557 F2d 122 Grossgold v. Supreme Court of Illinois
557 F.2d 122
Nathan G. GROSSGOLD, Plaintiff-Appellant,
SUPREME COURT OF ILLINOIS et al., Defendants-Appellees.
United States Court of Appeals,
Argued Feb. 18, 1977.
Decided June 23, 1977.
Robert S. Bailey, Chicago, Ill., for plaintiff-appellant.
William J. Scott, Atty. Gen., Herbert Lee Caplan, Asst. Atty. Gen., Chicago, Ill., for defendants-appellees.
Before CUMMINGS, PELL and TONE, Circuit Judges.
CUMMINGS, Circuit Judge.
In August 1962 plaintiff was qualified to practice law in Illinois and became a member of the bar of the Supreme Court of Illinois. On April 30, 1969, he was convicted by a jury under nine counts of an indictment charging violations of the mail fraud statute (18 U.S.C. § 1341). Under Illinois law, that crime involves moral turpitude. In re Hutul, 54 Ill.2d 209, 214, 215, 296 N.E.2d 332 (1973); In re Fumo, 52 Ill.2d 307, 309, 288 N.E.2d 9 (1972). We affirmed this conviction in United States v. Bornstein and Grossgold, 447 F.2d 742 (7th Cir. 1971), certiorari denied, 404 U.S. 851, 92 S.Ct. 88, 30 L.Ed.2d 91.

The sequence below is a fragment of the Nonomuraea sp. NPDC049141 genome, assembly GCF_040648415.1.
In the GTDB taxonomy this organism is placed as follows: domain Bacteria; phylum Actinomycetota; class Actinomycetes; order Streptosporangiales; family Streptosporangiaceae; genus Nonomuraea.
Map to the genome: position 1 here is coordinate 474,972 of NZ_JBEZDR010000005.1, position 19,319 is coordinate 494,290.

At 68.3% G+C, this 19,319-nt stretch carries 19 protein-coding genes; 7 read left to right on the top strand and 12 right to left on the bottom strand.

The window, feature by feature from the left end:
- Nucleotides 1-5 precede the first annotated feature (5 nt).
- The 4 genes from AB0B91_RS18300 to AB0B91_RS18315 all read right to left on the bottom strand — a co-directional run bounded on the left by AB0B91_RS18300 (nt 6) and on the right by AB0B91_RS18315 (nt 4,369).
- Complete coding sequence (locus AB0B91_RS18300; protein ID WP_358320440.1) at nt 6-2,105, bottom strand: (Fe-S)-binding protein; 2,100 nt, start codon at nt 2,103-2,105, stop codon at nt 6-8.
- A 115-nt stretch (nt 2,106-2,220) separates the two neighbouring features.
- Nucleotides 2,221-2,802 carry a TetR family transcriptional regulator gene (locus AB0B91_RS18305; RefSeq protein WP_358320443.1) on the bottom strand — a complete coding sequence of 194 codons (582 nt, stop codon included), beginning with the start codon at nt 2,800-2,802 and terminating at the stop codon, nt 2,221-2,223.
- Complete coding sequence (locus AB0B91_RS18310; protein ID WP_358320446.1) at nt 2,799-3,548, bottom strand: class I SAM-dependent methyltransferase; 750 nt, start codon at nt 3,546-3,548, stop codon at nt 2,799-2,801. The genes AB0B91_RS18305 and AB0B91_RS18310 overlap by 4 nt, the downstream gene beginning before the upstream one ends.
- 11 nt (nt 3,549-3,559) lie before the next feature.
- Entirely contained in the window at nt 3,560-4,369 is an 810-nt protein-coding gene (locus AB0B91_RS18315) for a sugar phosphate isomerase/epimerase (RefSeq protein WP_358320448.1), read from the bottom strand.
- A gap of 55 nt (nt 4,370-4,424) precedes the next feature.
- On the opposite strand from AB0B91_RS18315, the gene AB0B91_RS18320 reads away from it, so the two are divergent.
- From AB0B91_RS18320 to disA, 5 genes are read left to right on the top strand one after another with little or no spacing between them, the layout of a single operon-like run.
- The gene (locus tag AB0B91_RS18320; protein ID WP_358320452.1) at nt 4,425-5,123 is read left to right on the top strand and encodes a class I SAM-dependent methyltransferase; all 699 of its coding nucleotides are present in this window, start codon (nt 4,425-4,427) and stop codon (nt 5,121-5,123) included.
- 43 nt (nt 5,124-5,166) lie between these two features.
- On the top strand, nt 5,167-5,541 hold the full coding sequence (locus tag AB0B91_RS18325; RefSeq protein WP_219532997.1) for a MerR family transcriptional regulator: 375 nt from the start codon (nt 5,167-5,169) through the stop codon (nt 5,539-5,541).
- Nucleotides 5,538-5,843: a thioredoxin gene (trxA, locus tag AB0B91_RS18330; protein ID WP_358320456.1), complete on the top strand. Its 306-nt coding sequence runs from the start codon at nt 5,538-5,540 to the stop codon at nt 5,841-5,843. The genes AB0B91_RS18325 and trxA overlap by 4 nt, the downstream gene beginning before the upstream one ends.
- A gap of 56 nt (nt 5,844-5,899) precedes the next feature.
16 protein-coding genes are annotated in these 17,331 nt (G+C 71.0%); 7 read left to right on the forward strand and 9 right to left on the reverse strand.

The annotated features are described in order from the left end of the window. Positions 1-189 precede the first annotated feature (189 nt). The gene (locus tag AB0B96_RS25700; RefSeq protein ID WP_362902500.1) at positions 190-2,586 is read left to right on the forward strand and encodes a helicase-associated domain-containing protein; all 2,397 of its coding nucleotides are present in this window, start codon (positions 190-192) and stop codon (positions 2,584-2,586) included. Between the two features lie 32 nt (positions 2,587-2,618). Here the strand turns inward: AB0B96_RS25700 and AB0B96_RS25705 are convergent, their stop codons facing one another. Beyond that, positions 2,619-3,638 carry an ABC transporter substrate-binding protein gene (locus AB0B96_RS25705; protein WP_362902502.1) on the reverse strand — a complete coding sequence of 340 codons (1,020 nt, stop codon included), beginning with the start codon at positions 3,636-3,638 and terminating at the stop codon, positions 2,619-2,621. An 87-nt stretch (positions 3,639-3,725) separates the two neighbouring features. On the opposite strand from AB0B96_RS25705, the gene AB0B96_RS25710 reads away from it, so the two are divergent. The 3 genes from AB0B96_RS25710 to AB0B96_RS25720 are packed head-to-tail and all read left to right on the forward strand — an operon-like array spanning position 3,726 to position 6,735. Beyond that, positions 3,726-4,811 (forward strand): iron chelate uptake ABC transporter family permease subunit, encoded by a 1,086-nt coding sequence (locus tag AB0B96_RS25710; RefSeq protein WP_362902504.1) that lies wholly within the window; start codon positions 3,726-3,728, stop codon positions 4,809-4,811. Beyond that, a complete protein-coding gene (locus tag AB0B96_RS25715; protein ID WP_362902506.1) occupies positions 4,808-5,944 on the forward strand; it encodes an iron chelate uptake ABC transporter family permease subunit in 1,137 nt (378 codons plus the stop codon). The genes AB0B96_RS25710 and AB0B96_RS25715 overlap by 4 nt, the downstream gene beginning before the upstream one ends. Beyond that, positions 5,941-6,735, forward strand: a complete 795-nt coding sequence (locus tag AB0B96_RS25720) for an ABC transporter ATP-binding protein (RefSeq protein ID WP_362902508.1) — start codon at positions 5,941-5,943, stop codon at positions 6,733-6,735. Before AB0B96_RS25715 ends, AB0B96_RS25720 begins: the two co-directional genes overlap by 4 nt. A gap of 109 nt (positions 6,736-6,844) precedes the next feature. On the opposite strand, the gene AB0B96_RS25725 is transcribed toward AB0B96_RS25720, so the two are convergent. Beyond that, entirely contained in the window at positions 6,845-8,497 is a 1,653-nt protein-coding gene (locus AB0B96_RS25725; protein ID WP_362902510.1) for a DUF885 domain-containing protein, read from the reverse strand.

On September 17, 1974, because of his conviction, plaintiff was suspended from practice for a period of three years by the Supreme Court of Illinois. In re Grossgold, 58 Ill.2d 9, 317 N.E.2d 25 (1974). The order of suspension was entered notwithstanding the fact that Grossgold had informed the court that he had a pending petition for a presidential pardon. A petition for rehearing was denied by that court on November 26, 1974.